I'd consider whether or not the writing program in use in the school was part of the problem. From my limited experience, it seems that writing as often currently taught in the primary grades is focused on narrative and is very "me"-centric. For my mathy kid (not sure I'd say he's VS - he's more everything), this approach wasn't ideal. Not that we switched to something better, we're just muddling through, and fortunately the focus changes in the upper elementary grades here. Basically though, I'd say that writing, by which I mean good basic writing skills, isn't systematically taught in the early years at any of the schools my kids have attended.

    My sneaking suspicion, based solely on the fact that even in middle school DD wasn't getting obviously needed feedback on her writing, is that maybe many teachers aren't that good at writing. It's either that or that they don't like to give feedback.

    As far as reading, I guess I'm not sure what the question is. My kids both read above grade level. DD sure read a lot and a lot of junk, some of it pure drek, some just formulaic, and does very well with much better literature in high school now. I'm quite sure she wasn't analyzing Warriors or Animal Ark, or whatever, but just enjoying the story doesn't seem to have hurt her. I don't think of her as mathy or VS though.

    #116372 - 11/16/11 09:20 AM Re: reading comprehension-visual spatial [Re: DeeDee]
    polarbear Offline

    Registered: 09/29/11
    Posts: 3341
    Originally Posted By: DeeDee

    I second what Aculady said.

    And I would be very careful about assuming it's just careless or sloppy work. It may be-- but if there's an underlying problem, you don't want to be punishing a child for something that's not their fault.

    Piano proficiency is very different from handwriting-- handwriting is not only a motor/planning issue but also needs the language centers of the brain, which are bypassed in piano.

    I'll third what Aculady said and second what DeeDee added. My very dysgraphic ds is a very talented piano player - handwriting and reading/playing music are two very different processes. Some kids with dysgraphia have trouble learning to play a musical instrument but others don't.

    Re reading, if she's 7 and reading ahead of grade level, I'm not sure I'd push her - I'd be much more interested in seeing her find books she loves and develop a love of reading than worrying about the specifics of what she is or isn't reading. OTOH, I have a 7 year old who has struggled with reading (relative to her other strengths, her reading is at grade level but she is far ahead of grade level in other areas and complains about how hard reading and spelling are). DD does the word-substitution thing you mentioned when she's reading out loud to us - to me that's an indication that she's not looking at all the words but putting together what she's reading from context. If she's just doing this because she's going fast that's ok, but if you see other signs of potential reading red flags then I'd follow up with a closer look (in our dd's case we see other things too).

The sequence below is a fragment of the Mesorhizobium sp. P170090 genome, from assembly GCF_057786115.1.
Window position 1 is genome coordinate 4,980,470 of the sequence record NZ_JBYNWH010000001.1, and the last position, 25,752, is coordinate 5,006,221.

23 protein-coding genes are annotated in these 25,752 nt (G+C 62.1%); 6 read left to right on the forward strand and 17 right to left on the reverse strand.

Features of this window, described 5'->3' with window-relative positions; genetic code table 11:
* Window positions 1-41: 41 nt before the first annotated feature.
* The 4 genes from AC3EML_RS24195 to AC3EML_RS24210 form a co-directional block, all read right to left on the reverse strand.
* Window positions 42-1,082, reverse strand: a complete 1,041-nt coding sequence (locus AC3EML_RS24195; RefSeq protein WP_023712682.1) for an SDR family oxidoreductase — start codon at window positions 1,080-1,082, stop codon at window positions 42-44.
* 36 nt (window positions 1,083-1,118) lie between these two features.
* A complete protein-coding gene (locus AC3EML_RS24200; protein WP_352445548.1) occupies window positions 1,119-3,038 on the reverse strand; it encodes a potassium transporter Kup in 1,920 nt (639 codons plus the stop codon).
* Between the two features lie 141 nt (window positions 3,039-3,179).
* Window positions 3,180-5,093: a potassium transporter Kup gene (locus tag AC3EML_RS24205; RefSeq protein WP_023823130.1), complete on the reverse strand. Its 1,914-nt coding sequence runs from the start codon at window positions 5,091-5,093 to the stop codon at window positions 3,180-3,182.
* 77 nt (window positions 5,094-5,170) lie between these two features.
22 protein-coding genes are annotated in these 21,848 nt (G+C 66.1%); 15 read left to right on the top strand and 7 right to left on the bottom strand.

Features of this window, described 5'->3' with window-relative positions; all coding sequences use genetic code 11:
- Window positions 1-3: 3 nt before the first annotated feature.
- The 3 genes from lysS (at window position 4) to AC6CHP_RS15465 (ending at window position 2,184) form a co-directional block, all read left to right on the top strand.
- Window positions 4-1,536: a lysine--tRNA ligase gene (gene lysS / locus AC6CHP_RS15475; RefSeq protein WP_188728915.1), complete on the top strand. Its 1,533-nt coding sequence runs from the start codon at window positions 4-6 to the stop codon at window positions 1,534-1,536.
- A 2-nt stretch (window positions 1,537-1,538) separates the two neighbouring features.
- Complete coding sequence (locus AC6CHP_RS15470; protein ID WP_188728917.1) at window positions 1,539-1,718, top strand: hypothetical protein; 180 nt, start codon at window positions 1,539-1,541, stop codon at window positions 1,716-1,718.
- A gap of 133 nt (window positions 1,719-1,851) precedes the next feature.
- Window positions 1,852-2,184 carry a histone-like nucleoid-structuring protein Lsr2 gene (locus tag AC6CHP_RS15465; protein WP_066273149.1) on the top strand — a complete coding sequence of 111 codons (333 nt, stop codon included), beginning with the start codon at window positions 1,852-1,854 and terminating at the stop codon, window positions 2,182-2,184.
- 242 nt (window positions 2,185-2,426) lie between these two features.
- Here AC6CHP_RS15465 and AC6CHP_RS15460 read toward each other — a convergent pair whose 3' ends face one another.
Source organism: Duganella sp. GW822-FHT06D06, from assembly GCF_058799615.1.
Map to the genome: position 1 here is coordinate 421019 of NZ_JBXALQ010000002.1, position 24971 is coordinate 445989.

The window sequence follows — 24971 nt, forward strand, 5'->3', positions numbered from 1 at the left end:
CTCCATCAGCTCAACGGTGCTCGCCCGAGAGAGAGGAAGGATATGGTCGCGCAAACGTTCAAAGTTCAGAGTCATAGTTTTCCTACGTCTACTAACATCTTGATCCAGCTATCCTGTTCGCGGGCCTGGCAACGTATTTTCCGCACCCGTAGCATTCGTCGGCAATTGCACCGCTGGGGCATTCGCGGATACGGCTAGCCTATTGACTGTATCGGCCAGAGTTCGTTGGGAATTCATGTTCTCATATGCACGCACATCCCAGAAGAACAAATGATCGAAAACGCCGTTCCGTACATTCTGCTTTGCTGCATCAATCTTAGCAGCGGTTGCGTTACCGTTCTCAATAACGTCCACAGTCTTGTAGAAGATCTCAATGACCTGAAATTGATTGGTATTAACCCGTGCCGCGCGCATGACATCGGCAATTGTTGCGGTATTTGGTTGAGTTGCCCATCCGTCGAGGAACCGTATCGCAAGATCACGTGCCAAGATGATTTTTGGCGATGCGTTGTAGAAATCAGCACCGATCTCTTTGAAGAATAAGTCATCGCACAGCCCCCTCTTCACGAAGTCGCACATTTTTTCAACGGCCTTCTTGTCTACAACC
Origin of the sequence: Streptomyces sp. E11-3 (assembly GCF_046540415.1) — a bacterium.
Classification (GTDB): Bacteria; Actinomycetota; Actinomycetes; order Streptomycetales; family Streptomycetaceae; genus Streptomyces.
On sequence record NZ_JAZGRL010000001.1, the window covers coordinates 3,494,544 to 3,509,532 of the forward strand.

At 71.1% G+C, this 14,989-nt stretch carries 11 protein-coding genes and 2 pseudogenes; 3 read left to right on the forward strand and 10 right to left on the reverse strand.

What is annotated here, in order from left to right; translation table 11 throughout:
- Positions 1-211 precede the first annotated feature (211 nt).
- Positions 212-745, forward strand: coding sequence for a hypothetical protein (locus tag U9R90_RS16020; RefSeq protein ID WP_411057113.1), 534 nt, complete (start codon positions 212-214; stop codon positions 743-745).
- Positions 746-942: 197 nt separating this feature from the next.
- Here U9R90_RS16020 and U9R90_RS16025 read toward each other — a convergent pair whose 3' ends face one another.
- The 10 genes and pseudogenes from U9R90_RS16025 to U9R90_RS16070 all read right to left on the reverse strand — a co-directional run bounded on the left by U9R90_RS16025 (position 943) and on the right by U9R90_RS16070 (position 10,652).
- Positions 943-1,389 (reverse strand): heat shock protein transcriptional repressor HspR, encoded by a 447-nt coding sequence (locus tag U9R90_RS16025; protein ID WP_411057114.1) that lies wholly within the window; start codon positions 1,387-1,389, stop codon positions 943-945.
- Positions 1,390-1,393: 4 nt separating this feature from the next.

I'm also curious how you know that your dd is a visual spatial thinker - is it from something she's described to you? Or based on reading about vs folks online? The reason I ask is, when our dysgraphic ds first started struggling in school, we attributed a lot of his behaviors to visual spatial theory - but there was much more to it. He really is a visual spatial kid, but I don't think we really knew that for sure until he was a bit older and could clearly describe (over and over again in different situations) his thinking process. If we'd just continued to attribute everything to that we would have missed some challenges that he really needed help with.

    Best wishes,


    #116377 - 11/16/11 10:28 AM Re: reading comprehension-visual spatial [Re: Wren]
    La Texican Offline

    Registered: 07/10/10
    Posts: 1777
    Loc: South Texas
    Groan. I'm such a lawnmower mom.  I bought three of these..
    I bought math word problems, reading comprehension, and writing strategies.  I bought them first and then realized how close to Christmas we are, so they're going under the tree.